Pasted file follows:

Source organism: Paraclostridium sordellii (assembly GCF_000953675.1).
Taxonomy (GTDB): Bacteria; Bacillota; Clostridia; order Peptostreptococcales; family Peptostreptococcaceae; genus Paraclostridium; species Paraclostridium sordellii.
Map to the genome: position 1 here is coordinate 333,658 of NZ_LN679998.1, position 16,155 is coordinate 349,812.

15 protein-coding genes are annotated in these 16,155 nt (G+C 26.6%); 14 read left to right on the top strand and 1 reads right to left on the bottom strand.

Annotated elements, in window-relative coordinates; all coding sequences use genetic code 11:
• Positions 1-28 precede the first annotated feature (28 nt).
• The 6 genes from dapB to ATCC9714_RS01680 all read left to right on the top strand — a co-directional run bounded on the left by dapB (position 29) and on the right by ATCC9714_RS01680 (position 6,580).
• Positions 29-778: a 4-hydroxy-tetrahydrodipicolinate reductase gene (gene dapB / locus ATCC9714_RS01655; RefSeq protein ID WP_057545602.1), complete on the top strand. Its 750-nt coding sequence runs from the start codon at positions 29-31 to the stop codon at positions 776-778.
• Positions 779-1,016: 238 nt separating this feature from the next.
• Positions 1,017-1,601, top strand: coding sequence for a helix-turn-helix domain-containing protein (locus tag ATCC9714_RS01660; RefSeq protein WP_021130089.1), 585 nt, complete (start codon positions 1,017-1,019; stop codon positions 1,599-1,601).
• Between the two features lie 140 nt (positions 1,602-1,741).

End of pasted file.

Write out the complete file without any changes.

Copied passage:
Source organism: Paraclostridium sordellii (assembly GCF_000953675.1).
Taxonomy (GTDB): Bacteria; Bacillota; Clostridia; order Peptostreptococcales; family Peptostreptococcaceae; genus Paraclostridium; species Paraclostridium sordellii.
Map to the genome: position 1 here is coordinate 333,658 of NZ_LN679998.1, position 16,155 is coordinate 349,812.

15 protein-coding genes are annotated in these 16,155 nt (G+C 26.6%); 14 read left to right on the top strand and 1 reads right to left on the bottom strand.

Annotated elements, in window-relative coordinates; all coding sequences use genetic code 11:
• Positions 1-28 precede the first annotated feature (28 nt).
• The 6 genes from dapB to ATCC9714_RS01680 all read left to right on the top strand — a co-directional run bounded on the left by dapB (position 29) and on the right by ATCC9714_RS01680 (position 6,580).
• Positions 29-778: a 4-hydroxy-tetrahydrodipicolinate reductase gene (gene dapB / locus ATCC9714_RS01655; RefSeq protein ID WP_057545602.1), complete on the top strand. Its 750-nt coding sequence runs from the start codon at positions 29-31 to the stop codon at positions 776-778.
• Positions 779-1,016: 238 nt separating this feature from the next.
• Positions 1,017-1,601, top strand: coding sequence for a helix-turn-helix domain-containing protein (locus tag ATCC9714_RS01660; RefSeq protein WP_021130089.1), 585 nt, complete (start codon positions 1,017-1,019; stop codon positions 1,599-1,601).
• Between the two features lie 140 nt (positions 1,602-1,741).